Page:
Three years after the original series and a year after the brief OVA series, Genshiken returns with another twelve episode series. With the first season proving to be so popular and the manga ending after nine volumes, it’s easy enough to jump in and try to finish it out. This season starts off with a familiar enough setting but with changes that we saw at the end of the previous series where Sasahara is now in charge of the club and Madarame is something of a secondary member in all of it. What’s really amazing is that the show felt so instantly familiar and comfortable that getting back into it was one of the easiest things I’ve done in a long time.
Over the first four episodes, there are three primary storylines going on here with two of them overlapping. The core storyline for the volume revolves around the club deciding that they’re going to work on a Kujibiki dojinshi for the upcoming comic market. With their acceptance in hand, the group decides what they want to work on and set about getting it in motion. There’s some fun as Kugayama and Sasahara go over what the main idea will be but also in how Ogiue gets involved by providing some really slick looking bonus pages to help flesh out the overall book. The actual comic market event is really fun to watch as well as selling the book and the experience of being on the other side of the table is so very different for everyone involved. Sasahara really comes into his own over the course of this but it’s also great to see Ohno really shine towards the end of it but also the hilarious moments with Kohsaka as he finds a way to sell the books.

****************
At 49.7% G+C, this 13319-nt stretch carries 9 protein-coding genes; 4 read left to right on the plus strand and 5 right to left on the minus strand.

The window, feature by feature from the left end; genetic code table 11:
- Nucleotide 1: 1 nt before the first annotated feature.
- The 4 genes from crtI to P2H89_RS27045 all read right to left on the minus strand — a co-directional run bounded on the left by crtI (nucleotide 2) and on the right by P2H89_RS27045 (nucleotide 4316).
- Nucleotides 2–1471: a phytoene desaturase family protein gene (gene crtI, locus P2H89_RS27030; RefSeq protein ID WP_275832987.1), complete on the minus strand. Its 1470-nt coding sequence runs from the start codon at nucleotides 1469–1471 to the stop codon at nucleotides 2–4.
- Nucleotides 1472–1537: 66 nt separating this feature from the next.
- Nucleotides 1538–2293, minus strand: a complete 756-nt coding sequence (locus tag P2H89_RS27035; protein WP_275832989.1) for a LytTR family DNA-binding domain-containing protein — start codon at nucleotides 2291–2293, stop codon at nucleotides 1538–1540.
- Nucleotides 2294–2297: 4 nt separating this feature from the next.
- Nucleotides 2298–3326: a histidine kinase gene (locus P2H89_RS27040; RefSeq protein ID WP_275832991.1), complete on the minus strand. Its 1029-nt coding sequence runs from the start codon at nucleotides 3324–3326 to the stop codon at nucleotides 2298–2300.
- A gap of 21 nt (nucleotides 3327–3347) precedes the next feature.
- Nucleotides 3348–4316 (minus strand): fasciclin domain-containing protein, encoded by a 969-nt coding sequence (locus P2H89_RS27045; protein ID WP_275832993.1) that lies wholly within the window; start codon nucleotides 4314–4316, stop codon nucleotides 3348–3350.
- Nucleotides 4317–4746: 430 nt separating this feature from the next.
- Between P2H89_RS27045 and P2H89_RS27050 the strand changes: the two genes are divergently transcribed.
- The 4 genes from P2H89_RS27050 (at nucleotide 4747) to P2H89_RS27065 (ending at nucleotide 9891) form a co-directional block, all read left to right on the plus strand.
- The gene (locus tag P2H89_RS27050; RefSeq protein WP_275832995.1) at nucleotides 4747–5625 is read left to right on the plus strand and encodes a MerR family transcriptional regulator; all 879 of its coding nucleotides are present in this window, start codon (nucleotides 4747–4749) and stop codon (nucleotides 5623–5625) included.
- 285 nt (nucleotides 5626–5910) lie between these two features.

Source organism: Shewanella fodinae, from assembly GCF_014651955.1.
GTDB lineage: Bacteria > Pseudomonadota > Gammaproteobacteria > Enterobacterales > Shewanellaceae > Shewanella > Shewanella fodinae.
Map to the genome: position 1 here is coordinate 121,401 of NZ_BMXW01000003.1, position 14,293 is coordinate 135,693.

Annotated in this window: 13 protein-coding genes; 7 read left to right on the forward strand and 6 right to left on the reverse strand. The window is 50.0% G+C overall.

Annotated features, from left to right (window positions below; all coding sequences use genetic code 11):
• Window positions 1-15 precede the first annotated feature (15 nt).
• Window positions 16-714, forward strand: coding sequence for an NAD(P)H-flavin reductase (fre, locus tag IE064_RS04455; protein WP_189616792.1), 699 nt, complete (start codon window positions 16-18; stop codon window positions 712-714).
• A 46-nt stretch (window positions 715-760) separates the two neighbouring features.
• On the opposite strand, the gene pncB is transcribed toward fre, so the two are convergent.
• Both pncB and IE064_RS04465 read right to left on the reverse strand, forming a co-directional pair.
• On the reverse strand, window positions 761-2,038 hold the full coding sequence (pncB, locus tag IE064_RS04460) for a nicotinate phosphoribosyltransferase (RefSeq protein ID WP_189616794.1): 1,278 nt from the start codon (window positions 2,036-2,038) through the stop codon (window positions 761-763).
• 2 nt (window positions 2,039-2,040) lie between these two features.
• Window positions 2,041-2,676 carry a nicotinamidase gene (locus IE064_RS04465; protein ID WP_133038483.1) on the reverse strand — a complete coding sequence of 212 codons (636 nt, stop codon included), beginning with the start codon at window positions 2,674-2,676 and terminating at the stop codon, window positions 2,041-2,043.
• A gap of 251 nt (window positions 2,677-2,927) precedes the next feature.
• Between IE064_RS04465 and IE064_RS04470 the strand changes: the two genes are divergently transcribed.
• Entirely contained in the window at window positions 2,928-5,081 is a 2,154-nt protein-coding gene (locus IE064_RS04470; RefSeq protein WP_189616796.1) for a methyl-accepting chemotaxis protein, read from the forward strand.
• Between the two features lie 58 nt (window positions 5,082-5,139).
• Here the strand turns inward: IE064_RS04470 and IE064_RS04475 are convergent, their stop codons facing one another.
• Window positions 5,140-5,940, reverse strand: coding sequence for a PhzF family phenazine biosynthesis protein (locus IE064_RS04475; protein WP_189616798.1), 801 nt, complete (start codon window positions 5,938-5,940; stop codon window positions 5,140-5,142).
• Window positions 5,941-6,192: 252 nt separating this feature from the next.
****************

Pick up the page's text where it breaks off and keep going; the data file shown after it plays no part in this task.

The second main story idea takes place throughout the first as Kugayama and Sasahara work on the actual dojinshi. Ogiue’s contributions are certainly worthwhile and she gets quite a good bit of praise for it, even with being told she’s coming out of the closet, but the main focus is on these two. For Sasahara, it’s a leadership issue where he is very lenient in his approach to dealing with the whole thing with Kugayama. He leaves it open for him to decide on which character to focus on and the story itself. Kugayama is so lazy and unmotivated with it that he puts it off over and over until the project gets close to not happening at all because Kugayama simply loses interest, or at least that’s his claim. Neither of them approaches it right and it puts the whole project at risk, which involves a fair bit of time, money and effort. It’s a fascinating thing to watch as it’s a restrained breakdown in relations between two club members who have known each other for awhile. Sasahara ends up going over the edge which is striking enough on its own.